Francisco Xavier Mina, Spanish soldier, Mexican revolutionary
from the Wikimedia Commons: public Domain, Artist Unknown
Sometimes, years later, when a grateful independent Mexico decided to repay the debt it owed to the American investors and to people who had since gone bankrupt due to lack of payment or who had died of old age, their creditors or their heirs were denied payment, because of the Neutrality Act. This is what happened when Xavier Mina left his base in Galveston on an ill-fated mission to liberate Mexico from its Spanish oppressors in 1817.

Mina was a loyal Spanish subject born in Otao, Navarre, and  he acquired experience in guerilla warfare against the French occupation force in 1808. From an initial guerilla force of only ten men, under Mina's leadership his followers grew to 1,200 infantry and 150 cavalry. He made inroads into the French occupation but was captured in 1810 and sent to prison in France and was released n 1814. By then King Ferdinand VII of Spain was on the throne again, and Napoleon was exiled in Elba. King Ferndinand made Mina a Colonel in his army. But Mina was not happy with King Ferdinand. Why? Because the King had abolished the democratic constitution of 1812.

And so, the idealist Mina, who had fought so hard for the restoration of his King under the French oppressor now decided he wanted to liberate Mexico from Spain. Some English lords financed his voyage to Baltimore.

...there  [Mina]   entered into a contract with certain gentlemen of that place, who associated themselves under the name of the "Baltimore Mexican Company," for the purchase of a quantity of arms, ammunition &c., to fit out an expedition against the then government of Mexico. On account of the risk attending their delivery and the uncertainty of the payment, it was agreed that Mina should pay one hundred percent on the cost of the articles, and interest. The goods were shipped for Mexico and delivered according to contract, but were not paid for by General Mina, as he was soon after taken prisoner and shot. Gill v. Oliver's Executors, 52 U.S. 529 (1850)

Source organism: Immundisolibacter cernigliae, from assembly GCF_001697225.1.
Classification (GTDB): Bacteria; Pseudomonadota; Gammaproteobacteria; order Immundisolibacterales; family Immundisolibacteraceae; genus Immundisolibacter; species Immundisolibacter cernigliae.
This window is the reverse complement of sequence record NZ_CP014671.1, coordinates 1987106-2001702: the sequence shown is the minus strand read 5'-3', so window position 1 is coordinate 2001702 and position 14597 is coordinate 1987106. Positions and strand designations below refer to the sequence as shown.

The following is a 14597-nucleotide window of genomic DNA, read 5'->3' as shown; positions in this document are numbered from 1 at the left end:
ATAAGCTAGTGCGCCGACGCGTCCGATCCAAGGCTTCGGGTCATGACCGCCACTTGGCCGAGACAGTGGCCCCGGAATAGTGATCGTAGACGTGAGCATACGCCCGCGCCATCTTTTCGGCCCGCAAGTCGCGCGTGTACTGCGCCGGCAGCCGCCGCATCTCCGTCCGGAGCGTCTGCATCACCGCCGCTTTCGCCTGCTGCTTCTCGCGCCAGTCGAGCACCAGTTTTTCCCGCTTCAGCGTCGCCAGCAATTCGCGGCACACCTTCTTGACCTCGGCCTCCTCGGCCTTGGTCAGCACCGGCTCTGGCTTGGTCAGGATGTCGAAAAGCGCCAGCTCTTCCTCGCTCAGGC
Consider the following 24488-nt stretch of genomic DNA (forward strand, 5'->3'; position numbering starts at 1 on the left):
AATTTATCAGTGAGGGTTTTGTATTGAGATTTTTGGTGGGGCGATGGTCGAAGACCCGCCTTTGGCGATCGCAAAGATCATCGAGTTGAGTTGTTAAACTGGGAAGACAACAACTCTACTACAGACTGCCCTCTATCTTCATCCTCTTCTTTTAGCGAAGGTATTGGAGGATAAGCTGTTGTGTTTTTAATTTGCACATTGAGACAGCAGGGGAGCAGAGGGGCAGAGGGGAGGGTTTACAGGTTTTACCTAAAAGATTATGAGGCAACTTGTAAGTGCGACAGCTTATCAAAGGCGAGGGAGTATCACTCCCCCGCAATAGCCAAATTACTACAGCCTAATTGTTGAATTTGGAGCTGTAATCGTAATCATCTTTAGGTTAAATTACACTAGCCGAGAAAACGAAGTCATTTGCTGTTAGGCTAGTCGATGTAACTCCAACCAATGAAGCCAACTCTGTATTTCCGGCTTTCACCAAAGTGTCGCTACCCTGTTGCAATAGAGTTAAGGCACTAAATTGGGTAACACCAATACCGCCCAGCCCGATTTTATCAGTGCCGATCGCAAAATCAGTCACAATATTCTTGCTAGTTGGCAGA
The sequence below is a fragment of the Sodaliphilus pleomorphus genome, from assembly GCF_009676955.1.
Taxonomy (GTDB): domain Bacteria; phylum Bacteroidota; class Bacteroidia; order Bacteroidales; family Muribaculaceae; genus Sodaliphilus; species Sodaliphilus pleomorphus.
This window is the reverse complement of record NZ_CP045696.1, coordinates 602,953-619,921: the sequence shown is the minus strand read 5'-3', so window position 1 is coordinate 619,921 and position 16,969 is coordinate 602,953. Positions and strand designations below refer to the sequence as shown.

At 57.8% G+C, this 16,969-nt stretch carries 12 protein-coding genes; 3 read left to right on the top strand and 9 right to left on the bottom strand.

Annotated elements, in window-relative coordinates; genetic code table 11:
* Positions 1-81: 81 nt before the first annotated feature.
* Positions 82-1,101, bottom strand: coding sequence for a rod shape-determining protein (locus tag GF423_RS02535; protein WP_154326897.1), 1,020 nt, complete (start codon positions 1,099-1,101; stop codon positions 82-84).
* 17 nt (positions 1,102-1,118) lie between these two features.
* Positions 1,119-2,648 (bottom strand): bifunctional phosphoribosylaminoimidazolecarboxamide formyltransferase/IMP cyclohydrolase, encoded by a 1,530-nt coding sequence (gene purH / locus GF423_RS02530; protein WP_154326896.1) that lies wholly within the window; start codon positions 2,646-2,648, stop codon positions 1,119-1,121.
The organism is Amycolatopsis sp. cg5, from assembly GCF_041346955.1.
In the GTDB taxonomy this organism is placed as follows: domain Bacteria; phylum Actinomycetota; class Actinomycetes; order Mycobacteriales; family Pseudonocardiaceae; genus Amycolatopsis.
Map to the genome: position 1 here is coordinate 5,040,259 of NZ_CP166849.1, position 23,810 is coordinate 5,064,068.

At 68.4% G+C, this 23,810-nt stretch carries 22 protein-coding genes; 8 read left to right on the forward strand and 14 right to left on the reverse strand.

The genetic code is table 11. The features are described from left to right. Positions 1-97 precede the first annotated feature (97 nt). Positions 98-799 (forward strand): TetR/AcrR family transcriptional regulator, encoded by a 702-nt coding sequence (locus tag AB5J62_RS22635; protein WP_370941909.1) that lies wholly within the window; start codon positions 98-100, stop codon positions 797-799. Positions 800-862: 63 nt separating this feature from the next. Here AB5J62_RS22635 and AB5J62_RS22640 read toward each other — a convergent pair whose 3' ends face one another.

That's right. Mina was taken before a firing squad and summarily shot. He was twenty-seven years old at the time of his death. It was November 11, 1817. But that's just the beginning of the story. The good men do is buried with them, but their debts live on forever, or at least until they are paid or discharged in bankruptcy.

Back in Baltimore, the investors who outfitted the expedition were crushed. One of them, Lyde Goodman, filed for discharge in bankruptcy, and he transferred all his right and title to a share in the Baltimore Mexican Company to the trustee in the bankruptcy proceeding. The trustee, a certain Mr. Brown, then transferred all his right to that share to Robert Oliver in 1825. By this time Mina had been moldering in his grave for eight years, his debts to the Baltimore investors still unpaid.

Then one day a grateful Mexican Nation decided to repay its debts. Spain had finally been driven out.

In 1825, Mexico had achieved her independence, and after much solicitation the government was persuaded to acknowledge the justice of this claim, and assume the payment of it by an act of Congress passed to pay the debts of Mina. But notwithstanding the recognition of this claim as a debt, its payment was delayed for many years, and seemed almost hopeless.Gill v. Oliver's Executors, 52 U.S. 529 (1850)

Finally, in 1839 the money became available, but there was now a dispute as to which of two trustees in bankruptcy of Lyde Goodman was entitled to collect. Did this claim to money from the government of Mexico exist as far back as 1816, when the expedition was outfitted in contravention of the Neutraility Act? Or did it only arise in 1825 when the government of Mexico decided to honor the promises that Mina had made back in 1816 when passing through Baltimore?

Was the void and illegal contract with Mina, made in 1816, such a chose in action as would pass by such insolvent law in 1817? Or did it first become an assignable claim after it was acknowledged by Mexico in 1825, and, as a new acquisition of Lyde Goodwin after his insolvency, pass by his assignment to Oliver. Gill v. Oliver's Executors, 52 U.S. 529 (1850)